For This We Have Jesus

October 20, 2020

A compilation

Audio length: 11:25
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For the joys and for the sorrows
The best and worst of times
For this moment, for tomorrow
For all that lies behind
Fears that crowd around me
For the failure of my plans
For the dreams of all I hope to be
The truth of what I am
For this I have Jesus
For this I have Jesus
For this I have Jesus, I have Jesus.

For the tears that flow in secret
In the broken times
For the moments of elation
Or the troubled mind
For all the disappointments
Or the sting of old regrets
All my prayers and longings
That seem unanswered yet
For the weakness of my body
The burdens of each day
For the nights of doubt and worry
When sleep has fled away
Needing reassurance
And the will to start again
A steely-eyed endurance
The strength to fight and win
For this I have Jesus
For this I have Jesus
For this I have Jesus, I have Jesus.
Graham Kendrick1

This song was triggered by a line from a sermon. Bible teacher Charles Price was preaching at Spring Harvest in 1994, and illustrated some of the points in his talk by referring to an elderly Christian he knew. For many years his friend had this simple but profound saying that he would apply whatever came his way, whether challenge or tragedy: “For this I have Jesus.”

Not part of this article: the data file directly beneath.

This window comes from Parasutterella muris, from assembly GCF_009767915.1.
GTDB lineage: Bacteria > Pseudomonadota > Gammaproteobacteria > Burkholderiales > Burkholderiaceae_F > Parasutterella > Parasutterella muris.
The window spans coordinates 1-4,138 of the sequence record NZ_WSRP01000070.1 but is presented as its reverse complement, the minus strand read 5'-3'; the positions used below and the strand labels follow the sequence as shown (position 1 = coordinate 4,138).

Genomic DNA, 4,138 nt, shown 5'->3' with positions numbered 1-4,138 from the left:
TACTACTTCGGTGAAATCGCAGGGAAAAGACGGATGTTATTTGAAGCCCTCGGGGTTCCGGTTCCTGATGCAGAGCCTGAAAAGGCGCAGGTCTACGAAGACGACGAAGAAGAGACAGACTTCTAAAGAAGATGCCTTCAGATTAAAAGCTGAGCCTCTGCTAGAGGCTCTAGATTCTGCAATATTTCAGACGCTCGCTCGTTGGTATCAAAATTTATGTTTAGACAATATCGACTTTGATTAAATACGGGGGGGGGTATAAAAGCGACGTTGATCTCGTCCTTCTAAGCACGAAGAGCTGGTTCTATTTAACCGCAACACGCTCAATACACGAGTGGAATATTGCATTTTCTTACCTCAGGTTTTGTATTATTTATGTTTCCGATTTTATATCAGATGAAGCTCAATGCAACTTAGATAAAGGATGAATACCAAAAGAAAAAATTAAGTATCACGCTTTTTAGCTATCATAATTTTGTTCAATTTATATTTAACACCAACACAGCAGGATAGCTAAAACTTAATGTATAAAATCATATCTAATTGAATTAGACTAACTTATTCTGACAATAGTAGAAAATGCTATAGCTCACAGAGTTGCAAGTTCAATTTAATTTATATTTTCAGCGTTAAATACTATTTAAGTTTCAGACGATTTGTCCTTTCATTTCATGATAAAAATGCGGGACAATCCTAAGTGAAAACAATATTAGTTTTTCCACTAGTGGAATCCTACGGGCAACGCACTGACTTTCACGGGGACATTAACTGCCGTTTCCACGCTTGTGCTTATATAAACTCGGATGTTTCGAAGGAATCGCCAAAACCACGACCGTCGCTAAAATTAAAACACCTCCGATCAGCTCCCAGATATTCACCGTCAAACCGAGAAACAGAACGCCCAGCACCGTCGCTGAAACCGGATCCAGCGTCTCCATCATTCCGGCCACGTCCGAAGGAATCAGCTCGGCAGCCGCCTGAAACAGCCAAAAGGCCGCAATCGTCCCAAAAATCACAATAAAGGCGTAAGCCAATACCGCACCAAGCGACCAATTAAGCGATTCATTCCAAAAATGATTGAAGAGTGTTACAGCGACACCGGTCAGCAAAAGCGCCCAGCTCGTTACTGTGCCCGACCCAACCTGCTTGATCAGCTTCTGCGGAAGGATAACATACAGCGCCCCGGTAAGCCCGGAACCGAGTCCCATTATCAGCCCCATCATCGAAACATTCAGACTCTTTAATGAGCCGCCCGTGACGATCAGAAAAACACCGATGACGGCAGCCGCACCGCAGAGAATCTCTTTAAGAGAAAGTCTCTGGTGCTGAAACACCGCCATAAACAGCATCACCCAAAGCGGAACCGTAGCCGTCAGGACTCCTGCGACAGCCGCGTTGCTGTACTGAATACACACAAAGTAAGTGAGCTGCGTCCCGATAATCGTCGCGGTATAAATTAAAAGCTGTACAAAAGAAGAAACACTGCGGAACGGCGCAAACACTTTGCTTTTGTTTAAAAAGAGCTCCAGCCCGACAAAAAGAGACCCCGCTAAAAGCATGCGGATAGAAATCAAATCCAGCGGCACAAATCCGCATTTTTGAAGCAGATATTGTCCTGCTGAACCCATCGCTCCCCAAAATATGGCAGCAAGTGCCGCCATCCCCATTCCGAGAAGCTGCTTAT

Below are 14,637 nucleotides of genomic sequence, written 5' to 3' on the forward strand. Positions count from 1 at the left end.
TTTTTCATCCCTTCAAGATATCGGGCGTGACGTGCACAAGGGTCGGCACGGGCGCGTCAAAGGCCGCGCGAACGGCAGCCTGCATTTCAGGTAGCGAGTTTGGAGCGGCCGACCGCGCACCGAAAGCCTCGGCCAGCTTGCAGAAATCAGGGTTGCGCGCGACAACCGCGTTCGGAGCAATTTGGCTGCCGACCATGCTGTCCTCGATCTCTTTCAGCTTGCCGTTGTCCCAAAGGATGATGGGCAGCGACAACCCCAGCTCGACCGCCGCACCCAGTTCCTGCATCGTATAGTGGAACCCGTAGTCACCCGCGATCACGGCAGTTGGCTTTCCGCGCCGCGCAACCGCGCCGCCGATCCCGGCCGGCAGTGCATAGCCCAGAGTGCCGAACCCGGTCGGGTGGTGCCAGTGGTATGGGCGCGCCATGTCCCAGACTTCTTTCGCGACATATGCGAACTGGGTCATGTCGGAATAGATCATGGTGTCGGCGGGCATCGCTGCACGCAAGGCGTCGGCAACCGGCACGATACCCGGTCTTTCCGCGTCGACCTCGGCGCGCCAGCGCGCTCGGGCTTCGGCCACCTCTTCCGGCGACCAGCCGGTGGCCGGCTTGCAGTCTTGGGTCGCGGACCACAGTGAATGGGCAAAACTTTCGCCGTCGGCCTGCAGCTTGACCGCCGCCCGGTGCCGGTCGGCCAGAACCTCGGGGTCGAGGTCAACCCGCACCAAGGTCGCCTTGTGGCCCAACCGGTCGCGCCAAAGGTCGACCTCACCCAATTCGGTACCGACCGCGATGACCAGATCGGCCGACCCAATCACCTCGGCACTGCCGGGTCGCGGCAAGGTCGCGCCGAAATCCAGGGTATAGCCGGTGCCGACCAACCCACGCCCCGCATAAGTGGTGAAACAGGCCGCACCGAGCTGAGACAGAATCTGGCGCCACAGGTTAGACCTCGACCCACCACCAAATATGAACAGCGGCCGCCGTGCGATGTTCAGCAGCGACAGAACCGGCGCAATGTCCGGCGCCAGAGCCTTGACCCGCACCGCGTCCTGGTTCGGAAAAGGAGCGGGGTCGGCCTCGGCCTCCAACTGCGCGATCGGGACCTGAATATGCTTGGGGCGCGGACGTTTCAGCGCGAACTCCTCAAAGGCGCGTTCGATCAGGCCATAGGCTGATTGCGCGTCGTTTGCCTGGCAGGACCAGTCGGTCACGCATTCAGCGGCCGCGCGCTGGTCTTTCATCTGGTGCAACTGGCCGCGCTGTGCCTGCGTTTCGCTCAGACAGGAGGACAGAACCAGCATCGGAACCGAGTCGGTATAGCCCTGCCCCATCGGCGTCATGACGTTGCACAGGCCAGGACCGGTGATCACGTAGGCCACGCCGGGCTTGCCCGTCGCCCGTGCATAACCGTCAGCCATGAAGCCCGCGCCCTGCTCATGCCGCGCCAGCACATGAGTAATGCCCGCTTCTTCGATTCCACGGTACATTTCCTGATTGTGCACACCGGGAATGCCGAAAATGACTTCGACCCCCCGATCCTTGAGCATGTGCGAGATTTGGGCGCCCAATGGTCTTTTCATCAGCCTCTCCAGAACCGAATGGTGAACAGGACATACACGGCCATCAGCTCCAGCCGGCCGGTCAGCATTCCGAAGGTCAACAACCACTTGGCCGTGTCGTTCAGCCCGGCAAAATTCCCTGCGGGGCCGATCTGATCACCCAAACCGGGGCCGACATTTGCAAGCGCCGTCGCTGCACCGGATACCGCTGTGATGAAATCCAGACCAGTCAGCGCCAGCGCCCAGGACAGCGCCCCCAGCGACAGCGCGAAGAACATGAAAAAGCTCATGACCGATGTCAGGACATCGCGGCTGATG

I was sitting on the platform, because I was leading worship in that meeting. As I listened, I began to see not only the point, but also the potential for a song. … It’s turned out to be one of those songs that encourage people who are going through difficulties, a formula to help them bring their problems to Christ instead of resorting to worrying, fear and anxiety and blaming other people—which is always what we tend to do when things go wrong.

We all lean on something, particularly when the hard times come. The question is the quality of what we are leaning on. Is it a substitute, a counterfeit, or is it the real thing? The Christian teaching is that we were never made to be simply independent of God; we were made for God, and to find fulfilment in a relationship with him. So without that we are incomplete and we haven’t fulfilled the purpose of our existence. …

But we don’t need Jesus just for the bad times. We need him in the good times, too—as the song points out. We need him to cope with our success. Success can tempt us to become presumptuous or imagine that somehow we’ve done something great all by ourselves—as opposed to it really coming from the grace of God. For those times we have Jesus, too, the Jesus who came into his world not to be served, but to serve, and whose greatest success appeared at the time to be a gigantic failure—the cross.—Graham Kendrick2

It will all be right at last

Someone whose anchor held through all the troubles that almost overwhelmed her, and the grief that she endured, and the storms that almost obscured her light was Fanny Crosby. She was a famous American poetess who became blind at six weeks of age through improper medical treatment. She’s often been called the queen of gospel songwriters. Before she went home to be with the Lord at the age of 95 in 1915, she had written more than 8,000 gospel hymns. Millions have been touched by the beauty of the words that flowed from her pen.

Fanny wrote a song called “Twill All Be Right at Last” on the theme of prayer. Sometimes when we pray for things, we don’t get the answers right away that we’re praying for, and then we start to get discouraged. Here is some encouragement by Fanny Crosby about praying and continuing to pray even though we don’t see the answer.